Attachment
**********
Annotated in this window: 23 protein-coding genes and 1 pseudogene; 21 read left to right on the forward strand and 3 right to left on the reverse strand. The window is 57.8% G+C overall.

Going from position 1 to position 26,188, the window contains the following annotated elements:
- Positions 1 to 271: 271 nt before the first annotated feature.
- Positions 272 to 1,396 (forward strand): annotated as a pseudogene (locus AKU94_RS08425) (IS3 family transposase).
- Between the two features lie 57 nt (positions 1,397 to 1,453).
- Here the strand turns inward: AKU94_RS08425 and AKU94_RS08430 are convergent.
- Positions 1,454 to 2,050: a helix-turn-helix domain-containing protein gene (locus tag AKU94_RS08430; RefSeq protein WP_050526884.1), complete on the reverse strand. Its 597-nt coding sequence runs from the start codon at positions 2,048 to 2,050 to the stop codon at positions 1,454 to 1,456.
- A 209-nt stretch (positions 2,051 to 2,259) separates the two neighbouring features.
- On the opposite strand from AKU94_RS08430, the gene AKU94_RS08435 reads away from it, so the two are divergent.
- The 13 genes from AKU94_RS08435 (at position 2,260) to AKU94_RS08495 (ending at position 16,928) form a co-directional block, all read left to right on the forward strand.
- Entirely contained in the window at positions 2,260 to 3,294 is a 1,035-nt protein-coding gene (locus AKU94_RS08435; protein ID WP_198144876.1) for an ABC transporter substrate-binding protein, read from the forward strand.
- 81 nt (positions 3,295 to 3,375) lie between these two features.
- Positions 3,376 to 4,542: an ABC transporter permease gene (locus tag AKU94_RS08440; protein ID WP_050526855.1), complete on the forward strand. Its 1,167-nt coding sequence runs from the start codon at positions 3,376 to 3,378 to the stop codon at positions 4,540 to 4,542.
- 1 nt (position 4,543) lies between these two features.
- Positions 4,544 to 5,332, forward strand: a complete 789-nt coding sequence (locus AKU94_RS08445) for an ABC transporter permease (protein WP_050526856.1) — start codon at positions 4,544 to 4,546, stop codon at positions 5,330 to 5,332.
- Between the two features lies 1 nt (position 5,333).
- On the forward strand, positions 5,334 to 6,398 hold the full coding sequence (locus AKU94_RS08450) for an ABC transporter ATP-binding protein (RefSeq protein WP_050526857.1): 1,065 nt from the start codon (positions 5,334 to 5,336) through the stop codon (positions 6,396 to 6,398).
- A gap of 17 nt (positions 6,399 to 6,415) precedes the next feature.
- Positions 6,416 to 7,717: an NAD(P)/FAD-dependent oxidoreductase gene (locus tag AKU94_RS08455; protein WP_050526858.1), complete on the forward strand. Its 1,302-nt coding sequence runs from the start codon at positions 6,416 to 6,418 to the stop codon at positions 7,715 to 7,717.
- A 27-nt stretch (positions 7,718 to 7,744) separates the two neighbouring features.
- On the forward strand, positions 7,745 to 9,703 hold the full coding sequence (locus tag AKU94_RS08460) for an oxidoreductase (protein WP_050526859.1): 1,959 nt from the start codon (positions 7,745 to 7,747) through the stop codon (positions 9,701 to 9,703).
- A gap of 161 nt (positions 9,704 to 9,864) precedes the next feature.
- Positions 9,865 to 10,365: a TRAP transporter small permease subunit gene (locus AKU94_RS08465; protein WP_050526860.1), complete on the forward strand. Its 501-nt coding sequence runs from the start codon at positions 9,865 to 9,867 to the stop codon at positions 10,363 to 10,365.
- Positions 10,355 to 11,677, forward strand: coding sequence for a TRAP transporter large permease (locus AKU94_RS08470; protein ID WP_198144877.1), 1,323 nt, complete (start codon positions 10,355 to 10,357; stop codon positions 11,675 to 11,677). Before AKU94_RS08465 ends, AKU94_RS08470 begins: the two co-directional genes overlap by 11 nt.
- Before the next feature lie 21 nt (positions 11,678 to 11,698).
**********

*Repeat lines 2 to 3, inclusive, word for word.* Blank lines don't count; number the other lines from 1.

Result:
Going from position 1 to position 26,188, the window contains the following annotated elements:
- Positions 1 to 271: 271 nt before the first annotated feature.